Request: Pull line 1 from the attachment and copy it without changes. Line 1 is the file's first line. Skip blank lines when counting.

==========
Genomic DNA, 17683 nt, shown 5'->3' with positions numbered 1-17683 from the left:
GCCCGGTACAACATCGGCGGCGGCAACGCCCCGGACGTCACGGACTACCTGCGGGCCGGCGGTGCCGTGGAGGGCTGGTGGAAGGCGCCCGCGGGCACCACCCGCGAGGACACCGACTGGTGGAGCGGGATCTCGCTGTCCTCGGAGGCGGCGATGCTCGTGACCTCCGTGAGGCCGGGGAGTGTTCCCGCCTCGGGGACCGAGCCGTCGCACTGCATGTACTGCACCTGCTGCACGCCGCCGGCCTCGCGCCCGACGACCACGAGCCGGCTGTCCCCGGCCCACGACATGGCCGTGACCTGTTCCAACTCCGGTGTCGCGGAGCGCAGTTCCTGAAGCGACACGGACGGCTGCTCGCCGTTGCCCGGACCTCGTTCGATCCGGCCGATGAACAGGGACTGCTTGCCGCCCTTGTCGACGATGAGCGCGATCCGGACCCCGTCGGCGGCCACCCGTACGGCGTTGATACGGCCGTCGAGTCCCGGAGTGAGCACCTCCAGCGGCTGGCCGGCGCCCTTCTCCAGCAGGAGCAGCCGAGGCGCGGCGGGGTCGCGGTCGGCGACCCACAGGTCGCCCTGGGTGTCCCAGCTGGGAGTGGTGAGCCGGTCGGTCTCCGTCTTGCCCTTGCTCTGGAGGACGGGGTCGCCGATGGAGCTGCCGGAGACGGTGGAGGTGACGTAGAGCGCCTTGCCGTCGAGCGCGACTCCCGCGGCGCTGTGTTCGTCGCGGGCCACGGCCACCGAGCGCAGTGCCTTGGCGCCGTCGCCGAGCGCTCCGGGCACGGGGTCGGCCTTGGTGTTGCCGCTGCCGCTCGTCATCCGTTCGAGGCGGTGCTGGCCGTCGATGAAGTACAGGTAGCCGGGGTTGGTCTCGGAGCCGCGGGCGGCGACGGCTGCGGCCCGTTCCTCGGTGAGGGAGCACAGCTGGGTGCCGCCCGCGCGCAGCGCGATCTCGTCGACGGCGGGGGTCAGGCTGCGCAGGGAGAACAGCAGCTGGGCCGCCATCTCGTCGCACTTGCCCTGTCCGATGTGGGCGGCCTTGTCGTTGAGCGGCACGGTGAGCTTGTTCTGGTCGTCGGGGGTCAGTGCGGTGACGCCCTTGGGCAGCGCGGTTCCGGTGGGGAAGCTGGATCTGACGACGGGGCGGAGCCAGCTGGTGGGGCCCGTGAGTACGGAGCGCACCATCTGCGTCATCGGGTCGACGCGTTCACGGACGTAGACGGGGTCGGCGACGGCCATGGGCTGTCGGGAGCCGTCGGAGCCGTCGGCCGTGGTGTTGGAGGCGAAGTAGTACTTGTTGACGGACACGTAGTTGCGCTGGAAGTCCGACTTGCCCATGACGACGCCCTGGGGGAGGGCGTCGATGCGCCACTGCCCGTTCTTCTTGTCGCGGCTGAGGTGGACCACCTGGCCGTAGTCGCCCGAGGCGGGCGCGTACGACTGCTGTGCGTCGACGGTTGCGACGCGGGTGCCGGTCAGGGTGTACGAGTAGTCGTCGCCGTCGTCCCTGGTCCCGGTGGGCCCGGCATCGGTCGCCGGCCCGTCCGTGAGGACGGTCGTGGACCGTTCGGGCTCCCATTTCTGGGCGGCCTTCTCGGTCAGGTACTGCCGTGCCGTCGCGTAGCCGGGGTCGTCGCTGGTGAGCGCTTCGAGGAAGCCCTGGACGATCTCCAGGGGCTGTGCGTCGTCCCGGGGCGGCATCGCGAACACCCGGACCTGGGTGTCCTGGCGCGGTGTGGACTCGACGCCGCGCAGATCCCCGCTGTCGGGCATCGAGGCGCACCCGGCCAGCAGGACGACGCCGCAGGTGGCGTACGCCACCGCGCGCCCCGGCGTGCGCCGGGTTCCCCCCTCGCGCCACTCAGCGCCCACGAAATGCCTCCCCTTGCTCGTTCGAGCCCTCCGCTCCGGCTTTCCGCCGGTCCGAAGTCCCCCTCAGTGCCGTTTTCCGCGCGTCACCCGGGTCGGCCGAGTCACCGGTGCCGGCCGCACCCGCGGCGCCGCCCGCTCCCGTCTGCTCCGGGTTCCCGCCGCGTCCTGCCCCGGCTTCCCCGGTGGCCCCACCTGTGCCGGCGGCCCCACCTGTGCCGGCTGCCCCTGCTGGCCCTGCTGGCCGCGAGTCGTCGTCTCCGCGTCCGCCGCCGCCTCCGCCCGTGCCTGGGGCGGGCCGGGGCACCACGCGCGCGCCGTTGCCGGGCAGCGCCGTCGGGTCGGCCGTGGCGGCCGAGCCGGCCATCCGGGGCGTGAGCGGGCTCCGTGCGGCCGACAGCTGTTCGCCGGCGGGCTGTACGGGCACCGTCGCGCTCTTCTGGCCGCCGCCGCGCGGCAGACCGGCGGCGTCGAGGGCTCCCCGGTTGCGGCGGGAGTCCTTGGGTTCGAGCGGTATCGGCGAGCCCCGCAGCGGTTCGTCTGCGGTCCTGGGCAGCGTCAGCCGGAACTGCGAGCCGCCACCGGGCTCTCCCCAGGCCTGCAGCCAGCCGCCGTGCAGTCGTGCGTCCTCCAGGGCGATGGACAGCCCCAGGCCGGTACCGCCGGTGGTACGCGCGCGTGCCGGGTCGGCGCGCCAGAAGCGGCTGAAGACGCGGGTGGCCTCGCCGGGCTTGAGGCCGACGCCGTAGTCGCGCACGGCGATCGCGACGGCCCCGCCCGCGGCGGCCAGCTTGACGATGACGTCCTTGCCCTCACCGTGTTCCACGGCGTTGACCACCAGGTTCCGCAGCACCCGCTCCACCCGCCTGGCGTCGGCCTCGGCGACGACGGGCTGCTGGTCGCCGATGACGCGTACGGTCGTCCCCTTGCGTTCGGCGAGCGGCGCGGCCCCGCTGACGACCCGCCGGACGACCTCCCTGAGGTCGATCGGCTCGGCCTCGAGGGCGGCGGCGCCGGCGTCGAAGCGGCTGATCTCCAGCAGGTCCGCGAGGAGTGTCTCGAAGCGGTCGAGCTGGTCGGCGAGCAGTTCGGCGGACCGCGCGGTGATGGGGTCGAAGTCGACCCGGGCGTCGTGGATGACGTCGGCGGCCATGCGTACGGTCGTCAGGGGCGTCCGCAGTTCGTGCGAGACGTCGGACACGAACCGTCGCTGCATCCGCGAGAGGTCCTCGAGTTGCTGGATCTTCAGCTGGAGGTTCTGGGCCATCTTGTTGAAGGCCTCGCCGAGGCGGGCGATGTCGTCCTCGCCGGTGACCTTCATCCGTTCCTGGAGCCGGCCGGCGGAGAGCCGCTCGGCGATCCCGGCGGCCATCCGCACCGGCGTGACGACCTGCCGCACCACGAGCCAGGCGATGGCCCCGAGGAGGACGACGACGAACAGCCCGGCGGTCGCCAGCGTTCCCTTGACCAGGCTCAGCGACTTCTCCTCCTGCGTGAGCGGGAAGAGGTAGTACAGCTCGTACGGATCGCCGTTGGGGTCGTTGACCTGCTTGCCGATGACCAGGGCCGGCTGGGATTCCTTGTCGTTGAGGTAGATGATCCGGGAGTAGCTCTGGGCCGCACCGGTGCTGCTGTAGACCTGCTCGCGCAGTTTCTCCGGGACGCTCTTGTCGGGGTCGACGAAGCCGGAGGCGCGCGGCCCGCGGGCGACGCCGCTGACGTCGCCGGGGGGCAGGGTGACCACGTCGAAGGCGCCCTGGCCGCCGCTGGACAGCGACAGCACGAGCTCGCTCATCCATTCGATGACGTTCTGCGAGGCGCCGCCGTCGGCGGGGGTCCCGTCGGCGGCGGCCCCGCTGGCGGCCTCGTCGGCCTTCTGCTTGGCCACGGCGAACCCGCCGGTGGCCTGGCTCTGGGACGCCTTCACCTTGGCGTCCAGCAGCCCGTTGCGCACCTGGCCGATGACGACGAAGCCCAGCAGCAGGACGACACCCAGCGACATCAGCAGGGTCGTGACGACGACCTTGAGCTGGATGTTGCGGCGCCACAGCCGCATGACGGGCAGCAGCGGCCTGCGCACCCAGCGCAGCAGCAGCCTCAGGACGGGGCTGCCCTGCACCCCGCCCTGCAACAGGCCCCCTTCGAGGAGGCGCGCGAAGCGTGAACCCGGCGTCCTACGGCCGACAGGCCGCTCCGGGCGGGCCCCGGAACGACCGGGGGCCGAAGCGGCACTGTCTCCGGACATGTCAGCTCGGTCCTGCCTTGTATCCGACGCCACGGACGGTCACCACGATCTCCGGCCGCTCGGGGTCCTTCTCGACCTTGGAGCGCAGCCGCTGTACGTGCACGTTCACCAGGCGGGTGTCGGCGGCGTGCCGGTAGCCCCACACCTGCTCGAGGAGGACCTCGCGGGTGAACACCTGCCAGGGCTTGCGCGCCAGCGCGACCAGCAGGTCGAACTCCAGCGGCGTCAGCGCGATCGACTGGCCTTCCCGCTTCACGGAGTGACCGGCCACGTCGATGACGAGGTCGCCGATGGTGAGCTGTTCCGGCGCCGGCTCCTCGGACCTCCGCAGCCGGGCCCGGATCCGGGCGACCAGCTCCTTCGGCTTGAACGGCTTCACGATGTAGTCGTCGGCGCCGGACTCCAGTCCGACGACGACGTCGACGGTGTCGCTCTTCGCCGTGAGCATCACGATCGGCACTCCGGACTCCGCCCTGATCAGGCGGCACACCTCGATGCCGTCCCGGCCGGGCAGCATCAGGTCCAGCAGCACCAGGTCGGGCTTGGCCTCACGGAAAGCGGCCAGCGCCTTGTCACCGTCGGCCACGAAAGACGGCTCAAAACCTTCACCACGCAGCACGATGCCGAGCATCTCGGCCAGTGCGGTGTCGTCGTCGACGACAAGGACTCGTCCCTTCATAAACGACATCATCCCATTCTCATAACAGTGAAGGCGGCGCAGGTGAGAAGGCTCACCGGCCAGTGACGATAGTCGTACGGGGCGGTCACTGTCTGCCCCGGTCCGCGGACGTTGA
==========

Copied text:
Genomic DNA, 17683 nt, shown 5'->3' with positions numbered 1-17683 from the left: